Crisis comes close enough to showing the many forces at play to be a decent drug drama.
Crisis (2021) Review By Mark McPherson
Published on April 16, 2021
Rating 2.5 /5
The opioid epidemic is one that is hard to quantify just how deep it spreads. Crisis attempts to paint a bigger picture in this anthology film, exploring everything from the corruption in big pharma to the heartbreak of losing family to overdose. Not all of it sticks but the fine performances and atmospheric staging make this tough topic more entertaining than it is dense.
The film tells three stories. There’s the more crime-oriented story of officer Jake Kelly (Armie Hammer) staging an elaborate bust of a massive Fentanyl cartel. Doing so means that Jake will integrate himself so deep into an operation involving multiple cartels involved in the distribution of drugs where even the slightest miscalculations could turn a meeting into a shootout.
On the academic side is the tale of Dr. Tyrone Brower (Gary Oldman), a professor at a university performing tests on a non-addictive painkiller being produced by a pharmaceutical corporation. The extended tests on lab mice prove that this painkiller is not only highly addictive but even brought about death. Though Brower aims to deliver the truth, the corporation aims to keep his mouth shut by providing more funding for him to discount the results. If Brower refuses, however, he’ll become the target of a vicious campaign to discredit him.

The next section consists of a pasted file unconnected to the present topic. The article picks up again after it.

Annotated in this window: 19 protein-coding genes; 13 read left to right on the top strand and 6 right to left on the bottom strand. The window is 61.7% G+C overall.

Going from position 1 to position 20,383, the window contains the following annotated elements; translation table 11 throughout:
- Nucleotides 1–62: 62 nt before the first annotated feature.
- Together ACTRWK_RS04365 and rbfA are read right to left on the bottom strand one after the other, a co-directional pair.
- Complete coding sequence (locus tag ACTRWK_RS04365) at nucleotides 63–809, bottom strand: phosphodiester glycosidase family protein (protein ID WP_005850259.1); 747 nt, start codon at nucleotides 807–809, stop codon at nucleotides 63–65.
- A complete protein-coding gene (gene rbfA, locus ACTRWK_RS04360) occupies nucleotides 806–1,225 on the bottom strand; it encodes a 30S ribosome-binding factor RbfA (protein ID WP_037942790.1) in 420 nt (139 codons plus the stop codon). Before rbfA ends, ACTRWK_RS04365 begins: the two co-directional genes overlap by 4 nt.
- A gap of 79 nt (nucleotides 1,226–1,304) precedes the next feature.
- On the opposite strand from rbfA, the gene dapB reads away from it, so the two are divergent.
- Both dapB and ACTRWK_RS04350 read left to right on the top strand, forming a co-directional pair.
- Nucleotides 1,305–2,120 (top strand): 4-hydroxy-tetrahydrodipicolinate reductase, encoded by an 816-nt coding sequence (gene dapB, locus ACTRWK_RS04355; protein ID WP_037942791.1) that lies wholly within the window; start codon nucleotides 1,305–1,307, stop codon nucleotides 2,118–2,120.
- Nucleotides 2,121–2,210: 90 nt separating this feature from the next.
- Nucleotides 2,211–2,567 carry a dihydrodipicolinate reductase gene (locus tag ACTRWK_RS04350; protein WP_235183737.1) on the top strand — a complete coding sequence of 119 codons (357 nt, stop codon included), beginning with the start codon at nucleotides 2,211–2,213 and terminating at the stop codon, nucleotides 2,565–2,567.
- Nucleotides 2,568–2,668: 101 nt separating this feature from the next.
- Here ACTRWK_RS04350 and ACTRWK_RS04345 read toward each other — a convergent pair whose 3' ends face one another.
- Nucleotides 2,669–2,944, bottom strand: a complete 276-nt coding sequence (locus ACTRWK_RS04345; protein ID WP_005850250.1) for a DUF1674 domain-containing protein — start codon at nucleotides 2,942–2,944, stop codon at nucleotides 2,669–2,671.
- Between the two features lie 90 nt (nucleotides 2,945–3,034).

And then there’s the more personal story of Claire Reimann (Evangeline Lilly). She’s a mother who has recently recovered from being an addict and finds herself frantically searching for her missing son. When she learns that her son died of a drug overdose, she decides to go searching for the answers behind her son’s demise. Her journey becomes so serious she’s willing to kill if it means getting some answers.
Crisis has a bit of a conflict in that it not only presents three different stories but three different tones to how drugs have become a maddening mess of crime and corruption. Each story on its own feels decent enough for some drama given the strong casting. Oldman gives his usual refined performance of a flustered professor struggling to the right thing in a morally compromising position. Hammer once more delivers on solid grit for an undercover detective story. Lilly has great desperation in her sadness and fury that brims greater than any other character. There are also some solid supporting performances by Greg Kinnear as a feuding dean, Luke Evans as a frank doctor, and Michelle Rodriguez as a hard nosed supervisor.
Somehow the dicing up of these stories throws off the flow. Just when it seems as though a story is starting to find its groove, we dart away to another story. We just get a glimpse of Brower starting to become weary of the results and how a corporation will respond when he doesn’t concede before we zip back to Jake meeting with his fellow officers and cartel leaders. Because these stories are given divided attention, they never feel as though a full picture is being painted. The further mechanics of how a large-scale cartel supplying of Fentanyl are never given enough time to breathe, nor are the many components at play for sabotaging the credibility and career of a professor engaged in damning medical studies. Claire’s story is the only story in this regard that seems to come as the more complete package for being more personal than it is intricate.
Crisis comes close enough to showing the many forces at play to be a decent drug drama. Thanks to its robust actors, the film manages to avoid being a low-rent Traffic and succeeds at being a more comprehensive film. It may leave a few stones unturned and not quite have any breakout scenes but it should provide just enough provocation to take the opioid epidemic a tad more seriously.
Mark has been a professional film critic for over five years and a film lover all his life.